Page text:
ostream

This is a discussion on ostream within the C++ Programming forums, part of the General Programming Boards category; "ofstream::<<" looks much easier to use then "ofstream::write". Any concerns that we should rather use "ofstream::write"? Maybe buffer overflows and ...

  1. #1
    Registered User
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    Dec 2007
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    753

    ostream

    "ofstream::<<" looks much easier to use then "ofstream::write".

    Any concerns that we should rather use "ofstream::write"?

    Maybe buffer overflows and such?

    Code:
    #include <fstream>
    #include <string>
    #include <iostream>
    using namespace std;
    
    ofstream file("test.txt" ); 
    
    int main()
    {
        string f,i;
        f = "Hello\n";
        i = " world\n";
    
        file.write("Hello",  5);
        file.write(i.c_str(),7);
    
        file << "Hello" << i;
    
        return 0;
    }
    PS There is a typo in the title meant to be ofstream, Sorry.
    Last edited by Ducky; 09-09-2009 at 08:52 AM.
    Compiler MSVC++ 2010 with Code::Blocks.

  2. #2
    The larch
    Join Date
    May 2006
    Posts
    3,573
    You should use write when you want to write the bytes of something, rather than the representation that operator<< is coded for.

    E.g

    Code:
    #include <iostream>
    
    int main()
    {
        int i = 4407873;
        std::cout.write(reinterpret_cast<char*>(&i), sizeof(i));
    }
    This might print "ABC", except it isn't very portable due to endianness or what-not.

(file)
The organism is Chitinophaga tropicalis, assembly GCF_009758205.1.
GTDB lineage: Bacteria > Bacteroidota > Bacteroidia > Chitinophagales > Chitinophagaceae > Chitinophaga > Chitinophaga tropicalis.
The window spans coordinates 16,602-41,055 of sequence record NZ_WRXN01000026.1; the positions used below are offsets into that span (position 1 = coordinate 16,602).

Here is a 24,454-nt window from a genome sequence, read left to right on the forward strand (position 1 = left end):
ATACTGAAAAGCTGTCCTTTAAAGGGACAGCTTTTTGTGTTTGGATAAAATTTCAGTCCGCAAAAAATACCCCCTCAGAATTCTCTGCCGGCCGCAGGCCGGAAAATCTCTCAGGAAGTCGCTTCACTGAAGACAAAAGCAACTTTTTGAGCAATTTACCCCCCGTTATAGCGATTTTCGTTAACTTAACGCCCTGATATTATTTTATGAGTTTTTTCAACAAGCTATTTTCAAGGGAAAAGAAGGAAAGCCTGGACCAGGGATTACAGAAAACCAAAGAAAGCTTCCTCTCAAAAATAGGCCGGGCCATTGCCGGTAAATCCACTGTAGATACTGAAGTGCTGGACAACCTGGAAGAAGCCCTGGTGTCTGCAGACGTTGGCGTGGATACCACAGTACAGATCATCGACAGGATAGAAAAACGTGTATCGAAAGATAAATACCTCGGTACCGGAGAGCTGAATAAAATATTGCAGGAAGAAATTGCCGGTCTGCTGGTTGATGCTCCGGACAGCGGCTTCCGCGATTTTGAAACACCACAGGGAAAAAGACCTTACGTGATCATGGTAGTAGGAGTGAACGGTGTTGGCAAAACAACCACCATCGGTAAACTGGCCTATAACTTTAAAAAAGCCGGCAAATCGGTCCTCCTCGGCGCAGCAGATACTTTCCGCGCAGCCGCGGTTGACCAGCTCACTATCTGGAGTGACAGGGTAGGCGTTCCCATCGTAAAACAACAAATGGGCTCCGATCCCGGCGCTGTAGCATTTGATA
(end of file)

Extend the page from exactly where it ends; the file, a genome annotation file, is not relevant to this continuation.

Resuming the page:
Or more generally, it can be used to output byte arrays that do not represent C-style null-terminated strings and may therefore contain embedded '\0'-s. Note that it has a second parameters specifying the size of the char array. operator<< outputs only up to the first null-character it encounters.
    Last edited by anon; 09-09-2009 at 09:02 AM.
    I might be wrong.

    Thank you, anon. You sure know how to recognize different types of trees from quite a long way away.
    Quoted more than 1000 times (I hope).

  3. #3
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    Thank you Anon!

    So if i understand well "ofstream::write" should be used when writing a binary file.
    Compiler MSVC++ 2010 with Code::Blocks.

  4. #4
    The larch
    Join Date
    May 2006
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    3,573
    I suppose so. Binary file IO doesn't translate '\n' into platform-specific end-of-line sequence which would corrupt data where '\n' does not have that meaning (when you output the bytes of an integer, it might well contain bytes with the value of '\n').
    I might be wrong.

    Thank you, anon. You sure know how to recognize different types of trees from quite a long way away.
    Quoted more than 1000 times (I hope).

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